« Last Edit: April 14, 2016, 12:16:54 AM by Middleway »
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MassOfBubbles

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Re: Dharma Tripping: Meditation and Psychedelics
« Reply #4 on: April 15, 2016, 06:30:44 PM »
People suffer from PTSD. After a trauma, a new sanghara/reaction is made and this furthers the distance between the subject and reality. I don't think psychedelics will "quicken" your process on your dhamma path, because the path is life long and constant, right? There's never a time when you can rest back on your laurels and expect Awareness to continue vigilant at the same time. Every moment Awareness. Nama Rupa, Rupa Nama. I enjoy psychedelics and stillness together, every once and a while. Or microdosing for a week and observing how it affects my practice.

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Attachless

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Re: Dharma Tripping: Meditation and Psychedelics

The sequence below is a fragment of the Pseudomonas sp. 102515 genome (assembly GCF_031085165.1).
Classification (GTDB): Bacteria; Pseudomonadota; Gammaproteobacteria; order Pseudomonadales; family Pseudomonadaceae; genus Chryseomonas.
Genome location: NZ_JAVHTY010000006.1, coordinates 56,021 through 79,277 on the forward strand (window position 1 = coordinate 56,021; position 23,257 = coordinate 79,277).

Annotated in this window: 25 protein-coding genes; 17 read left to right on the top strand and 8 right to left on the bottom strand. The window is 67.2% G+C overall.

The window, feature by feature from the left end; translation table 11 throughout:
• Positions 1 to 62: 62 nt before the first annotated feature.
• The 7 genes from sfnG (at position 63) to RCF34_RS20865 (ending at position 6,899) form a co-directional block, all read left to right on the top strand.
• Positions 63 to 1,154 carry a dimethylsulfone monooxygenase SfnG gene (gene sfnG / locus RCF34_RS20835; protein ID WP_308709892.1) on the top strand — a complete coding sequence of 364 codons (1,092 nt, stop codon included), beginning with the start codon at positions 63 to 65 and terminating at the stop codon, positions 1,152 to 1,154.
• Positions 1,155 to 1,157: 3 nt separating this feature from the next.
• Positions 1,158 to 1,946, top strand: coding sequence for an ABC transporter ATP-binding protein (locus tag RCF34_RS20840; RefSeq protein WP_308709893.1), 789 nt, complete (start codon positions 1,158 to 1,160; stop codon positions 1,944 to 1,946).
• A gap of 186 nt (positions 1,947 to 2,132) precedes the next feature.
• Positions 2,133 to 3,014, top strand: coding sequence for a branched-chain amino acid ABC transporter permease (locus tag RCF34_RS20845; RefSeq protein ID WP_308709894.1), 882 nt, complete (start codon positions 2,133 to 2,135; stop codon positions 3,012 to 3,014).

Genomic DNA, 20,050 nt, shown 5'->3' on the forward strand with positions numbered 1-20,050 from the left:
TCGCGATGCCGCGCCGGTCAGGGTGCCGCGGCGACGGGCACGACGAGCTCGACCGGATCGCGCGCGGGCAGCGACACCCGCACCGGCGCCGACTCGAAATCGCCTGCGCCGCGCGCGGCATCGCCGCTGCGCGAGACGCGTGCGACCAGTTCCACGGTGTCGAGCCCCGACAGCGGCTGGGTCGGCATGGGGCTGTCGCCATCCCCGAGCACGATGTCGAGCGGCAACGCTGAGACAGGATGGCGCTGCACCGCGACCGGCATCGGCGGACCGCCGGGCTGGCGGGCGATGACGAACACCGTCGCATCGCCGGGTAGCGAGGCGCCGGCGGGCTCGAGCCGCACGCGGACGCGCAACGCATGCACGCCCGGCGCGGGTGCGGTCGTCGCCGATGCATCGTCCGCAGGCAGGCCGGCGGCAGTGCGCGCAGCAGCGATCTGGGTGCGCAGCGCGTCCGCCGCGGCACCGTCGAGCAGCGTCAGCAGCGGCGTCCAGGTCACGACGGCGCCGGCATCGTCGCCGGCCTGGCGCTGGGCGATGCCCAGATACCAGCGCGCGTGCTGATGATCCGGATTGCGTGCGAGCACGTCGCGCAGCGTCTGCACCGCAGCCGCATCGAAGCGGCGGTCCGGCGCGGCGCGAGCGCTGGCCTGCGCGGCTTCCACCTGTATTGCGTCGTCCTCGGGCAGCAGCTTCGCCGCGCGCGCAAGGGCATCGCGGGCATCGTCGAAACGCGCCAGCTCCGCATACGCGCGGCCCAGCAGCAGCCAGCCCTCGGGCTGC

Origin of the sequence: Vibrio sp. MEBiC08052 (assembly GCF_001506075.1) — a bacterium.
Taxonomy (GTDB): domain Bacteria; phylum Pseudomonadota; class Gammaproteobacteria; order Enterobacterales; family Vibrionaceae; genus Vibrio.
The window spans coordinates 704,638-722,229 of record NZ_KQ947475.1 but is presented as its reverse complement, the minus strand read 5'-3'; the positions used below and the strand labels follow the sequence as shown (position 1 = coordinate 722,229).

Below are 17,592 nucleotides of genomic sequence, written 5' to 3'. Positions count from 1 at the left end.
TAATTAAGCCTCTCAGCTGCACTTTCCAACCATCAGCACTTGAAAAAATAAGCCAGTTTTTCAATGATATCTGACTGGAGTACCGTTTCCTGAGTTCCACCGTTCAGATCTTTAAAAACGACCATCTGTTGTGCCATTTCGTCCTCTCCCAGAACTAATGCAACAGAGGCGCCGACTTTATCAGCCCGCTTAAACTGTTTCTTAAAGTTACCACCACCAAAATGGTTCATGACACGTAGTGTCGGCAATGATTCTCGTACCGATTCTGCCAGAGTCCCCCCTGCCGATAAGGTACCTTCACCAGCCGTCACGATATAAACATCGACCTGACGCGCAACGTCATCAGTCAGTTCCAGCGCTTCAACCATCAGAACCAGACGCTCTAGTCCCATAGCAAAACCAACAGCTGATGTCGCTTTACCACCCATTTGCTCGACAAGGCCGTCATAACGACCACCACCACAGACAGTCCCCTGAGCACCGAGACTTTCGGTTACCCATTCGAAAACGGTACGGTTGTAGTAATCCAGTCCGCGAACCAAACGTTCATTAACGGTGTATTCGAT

« Reply #5 on: April 18, 2016, 11:37:08 AM »
@Middleway

See what you are saying sounds like from a dharma book and very theoretical. I do not accept anything because it is written somewhere or because someone has said so, and I don't take that over my own experience and insight. I`m hence only offering my own personal wisdom that I have accumulated through my own experience, even if it goes against theoretical dharma intellectualizing. But I will try to provide as good as answer as I can:

So, you are saying that taking LSDs will provide you "clear awareness" to face up to your fears, anxieties, denials etc. By facing them head on you are able to get past them (overcome them) rather than suppressing them deep into your subconscious. Your fears, anxieties, and denials etc., do they come back when the drug wears off? Or are they permanently gone?